Butterweck

Insights into the history of the earth? No problem in the Rennerod area. The "Butterweck" near Rennerod doesn't sound like a geological research project - but it is still a unique geotope in the Westerwald Geopark. As the knowledgeable Westerwald hiker has long known, the upper Westerwald is a basalt plateau and the basalt rock is omnipresent. It is no coincidence that the high western forests have been given the nickname "basalt heads". While the columnar basalt was mined in many quarries in the Westerwald, the spherical basalts from the "Butterweck" are an absolute rarity. The name "Butterweck" is derived from the shape of the stones, which reminded the local population of this type of pastry. In terms of geological history, dear visitors, you can take a look back at this point in the Tertiary, a geological epoch that began around 67 million years ago and lasted until 1.5 million years before the Common Era. In a sub-section of the Tertiary, in the so-called Miocene (25 to 10 million BC), the roof and bed basalt deposits were formed, as well as the lignite deposits of the High Westerwald. The spherical basalt is a rare form of weathering of basalt and formed on the edge zones of lava surfaces. So what you see here is of volcanic origin. The rocks from the "Butterweck" are offshoots of a solidified lava flow. In 1978 the "Butterweck" was designated as the geographical center of the Federal Republic of Germany and made Rennerod widely known. It remained so until the reunification of Germany in 1990.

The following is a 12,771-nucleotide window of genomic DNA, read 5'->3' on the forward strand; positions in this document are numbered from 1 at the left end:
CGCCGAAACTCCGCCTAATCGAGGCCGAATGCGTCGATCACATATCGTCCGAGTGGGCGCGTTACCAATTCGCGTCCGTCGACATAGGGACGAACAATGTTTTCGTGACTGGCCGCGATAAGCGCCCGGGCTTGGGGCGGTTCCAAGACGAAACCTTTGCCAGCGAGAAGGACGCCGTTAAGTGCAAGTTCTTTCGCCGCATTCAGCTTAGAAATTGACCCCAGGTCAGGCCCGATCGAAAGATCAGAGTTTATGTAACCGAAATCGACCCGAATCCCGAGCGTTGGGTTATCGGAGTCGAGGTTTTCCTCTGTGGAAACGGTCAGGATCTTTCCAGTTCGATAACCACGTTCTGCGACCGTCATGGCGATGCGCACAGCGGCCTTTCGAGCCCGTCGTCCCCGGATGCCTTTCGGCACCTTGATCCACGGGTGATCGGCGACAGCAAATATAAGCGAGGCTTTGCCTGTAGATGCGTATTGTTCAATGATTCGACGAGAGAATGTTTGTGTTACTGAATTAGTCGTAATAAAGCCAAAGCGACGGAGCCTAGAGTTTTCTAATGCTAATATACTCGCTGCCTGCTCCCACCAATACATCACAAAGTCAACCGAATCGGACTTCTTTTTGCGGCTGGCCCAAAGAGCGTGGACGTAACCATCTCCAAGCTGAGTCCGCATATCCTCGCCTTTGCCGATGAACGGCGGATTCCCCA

Brief description

Insights into the history of the earth? No problem in the Rennerod area. The "Butterweck" near Rennerod doesn't sound like a geological research project - but it is still a unique geotope in the Westerwald Geopark.

Contact and directions


56477 Rennerod

Contact

Related links

http://www.hoherwesterwald.info